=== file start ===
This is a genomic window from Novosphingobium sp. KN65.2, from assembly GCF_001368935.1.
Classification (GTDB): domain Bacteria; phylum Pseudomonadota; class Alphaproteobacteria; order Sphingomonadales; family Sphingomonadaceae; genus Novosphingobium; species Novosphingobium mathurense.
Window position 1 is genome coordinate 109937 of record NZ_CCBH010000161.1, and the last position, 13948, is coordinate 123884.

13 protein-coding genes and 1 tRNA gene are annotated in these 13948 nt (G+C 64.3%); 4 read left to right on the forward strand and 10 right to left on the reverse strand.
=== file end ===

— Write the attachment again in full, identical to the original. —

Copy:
This is a genomic window from Novosphingobium sp. KN65.2, from assembly GCF_001368935.1.
Classification (GTDB): domain Bacteria; phylum Pseudomonadota; class Alphaproteobacteria; order Sphingomonadales; family Sphingomonadaceae; genus Novosphingobium; species Novosphingobium mathurense.
Window position 1 is genome coordinate 109937 of record NZ_CCBH010000161.1, and the last position, 13948, is coordinate 123884.

13 protein-coding genes and 1 tRNA gene are annotated in these 13948 nt (G+C 64.3%); 4 read left to right on the forward strand and 10 right to left on the reverse strand.